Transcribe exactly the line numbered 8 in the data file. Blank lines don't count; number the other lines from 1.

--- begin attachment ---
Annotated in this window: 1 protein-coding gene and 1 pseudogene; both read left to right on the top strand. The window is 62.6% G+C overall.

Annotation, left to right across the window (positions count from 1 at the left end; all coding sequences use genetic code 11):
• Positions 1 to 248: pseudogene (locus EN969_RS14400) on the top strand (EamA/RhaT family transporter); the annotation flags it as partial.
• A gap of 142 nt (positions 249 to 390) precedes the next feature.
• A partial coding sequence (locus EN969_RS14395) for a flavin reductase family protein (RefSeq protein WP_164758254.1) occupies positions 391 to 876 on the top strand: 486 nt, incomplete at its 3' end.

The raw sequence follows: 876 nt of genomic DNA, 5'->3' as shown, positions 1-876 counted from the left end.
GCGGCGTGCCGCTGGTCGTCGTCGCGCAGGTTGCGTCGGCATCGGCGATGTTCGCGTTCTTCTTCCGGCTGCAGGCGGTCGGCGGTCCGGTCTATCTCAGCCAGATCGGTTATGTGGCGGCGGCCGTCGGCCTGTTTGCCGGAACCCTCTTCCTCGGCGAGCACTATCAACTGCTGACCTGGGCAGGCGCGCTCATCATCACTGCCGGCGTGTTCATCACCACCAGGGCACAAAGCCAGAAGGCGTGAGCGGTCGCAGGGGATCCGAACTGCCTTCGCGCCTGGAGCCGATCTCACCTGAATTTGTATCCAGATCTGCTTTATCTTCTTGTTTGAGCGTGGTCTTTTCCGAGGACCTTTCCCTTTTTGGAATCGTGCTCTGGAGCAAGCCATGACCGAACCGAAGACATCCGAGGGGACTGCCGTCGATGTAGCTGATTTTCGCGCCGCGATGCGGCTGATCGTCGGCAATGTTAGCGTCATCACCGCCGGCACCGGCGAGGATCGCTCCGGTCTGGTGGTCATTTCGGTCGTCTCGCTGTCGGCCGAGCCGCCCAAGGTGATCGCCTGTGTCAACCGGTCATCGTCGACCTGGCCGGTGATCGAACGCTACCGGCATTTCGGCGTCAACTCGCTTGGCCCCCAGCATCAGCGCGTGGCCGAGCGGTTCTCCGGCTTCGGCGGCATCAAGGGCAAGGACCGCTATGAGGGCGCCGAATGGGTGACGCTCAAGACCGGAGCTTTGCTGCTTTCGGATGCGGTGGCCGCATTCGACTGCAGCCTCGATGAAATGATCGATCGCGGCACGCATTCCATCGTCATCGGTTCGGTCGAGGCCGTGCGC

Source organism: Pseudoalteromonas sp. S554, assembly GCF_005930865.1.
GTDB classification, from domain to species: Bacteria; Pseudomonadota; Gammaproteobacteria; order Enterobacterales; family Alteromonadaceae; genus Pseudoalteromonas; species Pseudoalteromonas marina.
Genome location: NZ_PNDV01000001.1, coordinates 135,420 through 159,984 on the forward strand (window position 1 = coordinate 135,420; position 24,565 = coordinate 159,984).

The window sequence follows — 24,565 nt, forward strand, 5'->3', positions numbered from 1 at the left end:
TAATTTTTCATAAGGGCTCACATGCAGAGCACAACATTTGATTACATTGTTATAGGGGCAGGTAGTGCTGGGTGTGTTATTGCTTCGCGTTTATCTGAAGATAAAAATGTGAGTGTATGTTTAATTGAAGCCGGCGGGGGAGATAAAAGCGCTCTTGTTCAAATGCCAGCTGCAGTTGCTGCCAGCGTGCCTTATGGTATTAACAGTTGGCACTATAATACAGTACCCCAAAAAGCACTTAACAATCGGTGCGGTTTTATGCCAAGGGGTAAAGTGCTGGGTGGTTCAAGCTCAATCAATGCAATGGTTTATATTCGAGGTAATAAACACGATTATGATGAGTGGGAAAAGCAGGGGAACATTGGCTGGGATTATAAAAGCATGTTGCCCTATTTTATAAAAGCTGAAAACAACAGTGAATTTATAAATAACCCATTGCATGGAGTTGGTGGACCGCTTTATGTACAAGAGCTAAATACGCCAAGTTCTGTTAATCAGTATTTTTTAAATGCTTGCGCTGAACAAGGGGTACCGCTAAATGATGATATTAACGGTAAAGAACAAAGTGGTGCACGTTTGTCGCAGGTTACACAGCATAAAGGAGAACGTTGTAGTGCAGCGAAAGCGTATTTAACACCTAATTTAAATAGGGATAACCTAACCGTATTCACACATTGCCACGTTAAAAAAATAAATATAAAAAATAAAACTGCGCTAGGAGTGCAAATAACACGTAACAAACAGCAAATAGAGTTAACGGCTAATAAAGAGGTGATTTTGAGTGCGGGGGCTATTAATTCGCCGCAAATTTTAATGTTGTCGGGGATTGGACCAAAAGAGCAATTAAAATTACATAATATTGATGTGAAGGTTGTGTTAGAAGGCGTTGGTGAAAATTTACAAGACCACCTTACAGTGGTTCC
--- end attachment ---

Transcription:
Source organism: Pseudoalteromonas sp. S554, assembly GCF_005930865.1.